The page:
3. This is what is driving environmentalists opposition:

    ” Oil and Gas May Be a Far Bigger Climate Threat Than We Knew’

    By Hiroko Tabuchi
    Feb. 19, 2020

    403
    Oil and gas production may be responsible for a far larger share of the soaring levels of methane, a powerful greenhouse gas, in the earth’s atmosphere than previously thought, new research has found.

    The findings, published in the journal Nature, add urgency to efforts to rein in methane emissions from the fossil fuel industry, which routinely leaks or intentionally releases the gas into air.

    “We’ve identified a gigantic discrepancy that shows the industry needs to, at the very least, improve their monitoring,” said Benjamin Hmiel, a researcher at the University of Rochester and the study’s lead author. “If these emissions are truly coming from oil, gas extraction, production use, the industry isn’t even reporting or seeing that right now.”

    Atmospheric concentrations of methane have more than doubled from preindustrial times. A New York Times investigation into “super emitter” sites last year revealed vast quantities of methane being released from oil wells and other energy facilities instead of being captured.”

    but this question: ” “Would you be willing to pay 20% bigger electricity bills to help fight climate change” should be phrased instead:

    ” Would you be willing to pay to install technology that would cut your use by 20% and reduce carbon emissions”?

    The premise of paying more and living colder is one way of looking at it. Another way is to cut use and not live “cold” – just insulate better and use more efficient HVACs and lighting, etc.

    We don’t have to live in caves and pay 3 times as much for electricity in order to reduce carbon – no more than we had to drive scooters to save gasoline – cars got more and more efficient.. with no loss of comfort and actually less for fuel since cars became so much more efficient.

    A more honest conversation is what can we REASONABLY do before we ever get anywhere close to draconian.

    Most people want to do what they can – which is more than what we are doing right now.

    • Larry, we need both: a reduction in emissions for a given quantity of electricity, and, a reduction in the quantity consumed. They are achievable!
      And given today’s wholesale energy market, distributed “homeowner” solar should lower the total cost of electricity to the consumer substantially, NOT raise it — even before taking the net metering subsidy into account. The only obstacle is the GA’s passing the investment cost, and risk of obsolescence, of new Dominion utility-scale generation projects on to its captive ratepayers in ways they can’t avoid regardless of whether they have their own alternatives. If the utility went to the SCC with that I’d call it shamelessly anti-competitive behavior — and the SCC should listen; the GA is in too much of a hurry to please Dominion’s lobbyists.

  4. This post is right on with the statement that Dominion is moving away from coal to wind and solar but trying to hang onto to gas and nuclear. The thing is that by doing that they are leaving VA in the past with primarily central generation and a more expensive system.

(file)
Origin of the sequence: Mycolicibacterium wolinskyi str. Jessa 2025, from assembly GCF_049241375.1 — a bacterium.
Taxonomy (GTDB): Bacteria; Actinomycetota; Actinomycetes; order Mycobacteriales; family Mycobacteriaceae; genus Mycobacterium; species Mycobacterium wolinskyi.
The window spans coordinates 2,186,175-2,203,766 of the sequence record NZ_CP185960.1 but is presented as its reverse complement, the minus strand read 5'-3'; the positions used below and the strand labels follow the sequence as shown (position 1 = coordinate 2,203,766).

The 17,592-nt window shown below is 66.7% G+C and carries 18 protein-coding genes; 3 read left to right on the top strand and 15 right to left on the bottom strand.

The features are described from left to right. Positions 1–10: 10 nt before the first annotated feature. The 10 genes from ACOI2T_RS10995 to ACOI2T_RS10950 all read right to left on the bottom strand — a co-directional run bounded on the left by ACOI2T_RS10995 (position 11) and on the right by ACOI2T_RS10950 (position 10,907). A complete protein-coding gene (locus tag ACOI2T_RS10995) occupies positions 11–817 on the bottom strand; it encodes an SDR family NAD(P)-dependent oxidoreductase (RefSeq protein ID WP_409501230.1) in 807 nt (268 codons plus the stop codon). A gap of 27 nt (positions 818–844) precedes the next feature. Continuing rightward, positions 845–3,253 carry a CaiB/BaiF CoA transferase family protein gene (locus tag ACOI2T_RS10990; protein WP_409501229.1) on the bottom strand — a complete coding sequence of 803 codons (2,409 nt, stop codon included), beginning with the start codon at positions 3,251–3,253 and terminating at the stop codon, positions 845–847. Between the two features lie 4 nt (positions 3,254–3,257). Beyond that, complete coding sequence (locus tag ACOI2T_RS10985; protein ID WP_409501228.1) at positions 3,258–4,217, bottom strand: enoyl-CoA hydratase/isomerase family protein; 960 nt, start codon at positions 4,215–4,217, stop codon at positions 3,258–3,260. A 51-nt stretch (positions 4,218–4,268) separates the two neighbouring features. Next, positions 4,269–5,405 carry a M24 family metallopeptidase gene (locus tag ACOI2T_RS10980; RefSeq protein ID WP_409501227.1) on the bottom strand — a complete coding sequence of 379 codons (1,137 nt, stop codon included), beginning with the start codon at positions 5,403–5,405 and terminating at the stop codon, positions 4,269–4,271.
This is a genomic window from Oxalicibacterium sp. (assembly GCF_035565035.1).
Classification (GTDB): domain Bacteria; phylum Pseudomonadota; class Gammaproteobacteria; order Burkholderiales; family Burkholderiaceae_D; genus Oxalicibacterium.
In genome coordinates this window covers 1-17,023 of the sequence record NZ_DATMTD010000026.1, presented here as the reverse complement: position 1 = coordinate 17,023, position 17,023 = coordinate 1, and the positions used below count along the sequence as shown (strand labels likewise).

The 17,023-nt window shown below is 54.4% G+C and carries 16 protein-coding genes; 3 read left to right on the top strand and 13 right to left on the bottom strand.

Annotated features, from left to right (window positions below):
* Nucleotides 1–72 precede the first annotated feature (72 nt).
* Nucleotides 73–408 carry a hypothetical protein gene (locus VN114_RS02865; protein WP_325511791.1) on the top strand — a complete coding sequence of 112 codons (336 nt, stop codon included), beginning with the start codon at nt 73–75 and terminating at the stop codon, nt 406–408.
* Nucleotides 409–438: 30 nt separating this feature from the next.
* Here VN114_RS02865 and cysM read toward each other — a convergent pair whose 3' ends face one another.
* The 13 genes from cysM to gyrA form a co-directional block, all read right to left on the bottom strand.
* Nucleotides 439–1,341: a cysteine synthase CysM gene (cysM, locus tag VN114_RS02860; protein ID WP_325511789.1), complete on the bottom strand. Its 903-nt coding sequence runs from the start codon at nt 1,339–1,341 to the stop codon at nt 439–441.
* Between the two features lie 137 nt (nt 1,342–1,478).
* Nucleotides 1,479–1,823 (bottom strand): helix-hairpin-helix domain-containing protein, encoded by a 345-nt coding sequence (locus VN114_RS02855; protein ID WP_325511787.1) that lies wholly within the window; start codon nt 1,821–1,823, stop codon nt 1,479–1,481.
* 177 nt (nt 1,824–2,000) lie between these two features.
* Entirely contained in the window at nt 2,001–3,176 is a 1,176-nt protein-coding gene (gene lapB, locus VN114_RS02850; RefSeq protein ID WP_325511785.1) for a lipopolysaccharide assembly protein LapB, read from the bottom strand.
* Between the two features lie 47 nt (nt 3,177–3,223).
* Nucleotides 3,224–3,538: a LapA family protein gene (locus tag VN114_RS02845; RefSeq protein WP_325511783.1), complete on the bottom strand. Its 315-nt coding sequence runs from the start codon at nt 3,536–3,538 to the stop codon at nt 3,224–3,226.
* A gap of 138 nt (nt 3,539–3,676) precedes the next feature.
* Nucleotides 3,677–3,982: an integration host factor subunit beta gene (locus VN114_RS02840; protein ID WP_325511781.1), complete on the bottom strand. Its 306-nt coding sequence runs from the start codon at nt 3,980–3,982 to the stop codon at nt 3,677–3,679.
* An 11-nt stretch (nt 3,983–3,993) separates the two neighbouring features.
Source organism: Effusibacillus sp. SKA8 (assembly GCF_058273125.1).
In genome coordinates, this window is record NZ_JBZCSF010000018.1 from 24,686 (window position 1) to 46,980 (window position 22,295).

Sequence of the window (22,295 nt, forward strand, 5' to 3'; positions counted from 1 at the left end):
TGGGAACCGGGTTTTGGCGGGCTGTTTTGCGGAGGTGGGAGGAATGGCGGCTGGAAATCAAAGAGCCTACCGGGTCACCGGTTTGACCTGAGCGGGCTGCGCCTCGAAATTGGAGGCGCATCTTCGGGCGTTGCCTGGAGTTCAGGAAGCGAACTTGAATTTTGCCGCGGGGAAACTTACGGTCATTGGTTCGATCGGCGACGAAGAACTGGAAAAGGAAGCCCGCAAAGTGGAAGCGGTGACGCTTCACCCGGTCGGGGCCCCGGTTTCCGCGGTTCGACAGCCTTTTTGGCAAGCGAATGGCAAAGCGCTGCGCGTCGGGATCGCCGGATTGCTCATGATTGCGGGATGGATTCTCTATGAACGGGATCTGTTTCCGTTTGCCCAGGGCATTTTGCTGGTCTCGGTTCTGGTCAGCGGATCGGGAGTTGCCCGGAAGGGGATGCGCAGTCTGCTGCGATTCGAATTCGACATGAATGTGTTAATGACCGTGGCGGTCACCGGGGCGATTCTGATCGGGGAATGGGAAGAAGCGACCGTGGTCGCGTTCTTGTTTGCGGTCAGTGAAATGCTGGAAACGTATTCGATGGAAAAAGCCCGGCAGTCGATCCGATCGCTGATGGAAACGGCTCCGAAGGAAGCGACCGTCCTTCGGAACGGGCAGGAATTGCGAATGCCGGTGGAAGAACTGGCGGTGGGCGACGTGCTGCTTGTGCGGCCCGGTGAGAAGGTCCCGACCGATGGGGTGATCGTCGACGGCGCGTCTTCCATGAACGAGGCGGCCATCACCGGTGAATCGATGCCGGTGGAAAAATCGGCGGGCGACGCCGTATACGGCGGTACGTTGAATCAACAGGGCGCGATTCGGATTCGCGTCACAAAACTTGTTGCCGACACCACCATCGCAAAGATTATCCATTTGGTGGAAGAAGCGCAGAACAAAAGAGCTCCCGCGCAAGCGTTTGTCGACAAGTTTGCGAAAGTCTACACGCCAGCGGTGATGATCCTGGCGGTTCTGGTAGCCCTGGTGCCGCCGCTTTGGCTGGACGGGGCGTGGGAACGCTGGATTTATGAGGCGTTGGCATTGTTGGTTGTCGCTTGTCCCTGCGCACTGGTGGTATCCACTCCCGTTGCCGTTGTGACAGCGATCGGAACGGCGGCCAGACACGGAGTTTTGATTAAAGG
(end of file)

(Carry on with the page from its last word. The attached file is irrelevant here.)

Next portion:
RMI sees the spin and Dominion is ignoring the change in point of view across the US. Today, a majority of Americans say that dealing with climate change is a top priority. A Pew report says 78% of Democrats now say so, but many Republicans remain unmoved, especially older white male Republicans. The partisan gap in now the biggest it has been.

    A predicted cost rise of 20% for Virginians doesn’t come from going renewable. It comes from ‘sorta’ going renewable without changing the structure of the system. The way to cost reductions for customers is by cutting demand through efficient buildings, onsite and community renewables, and flexible demand response.

    Comparing rates across different climates is difficult but a recent comparison shows that … “Three of the 10 greenest states have residential electricity rates that were among the country’s 11 lowest; four were among states with the 10 highest rates. On the industrial side, four of the 10 greenest states were among the 10 lowest industrial rates, while three had rates among the 10 highest.” The comparison shows that the change to renewables is not an automatic rise in costs.

    Finally, yes, the company has no choice but to stick with natural gas, but not because we need to wait until storage technology improves. Dominion has no choice until we change the basic structure of the way our utilities make money.

  5. Thanks for reporting the RMI rebuttal of Dominion’s claims. I have been trying to find the time to do the research to set the record straight.

    Dominion will make reductions in GHG emissions in the next 30 years – good for them. But not nearly as much as they make it seem – that’s misleading and self-serving.

    They are also opportunists. By latching on to the Clean Economy Act they are appearing to promote clean energy, but they really only raise energy prices.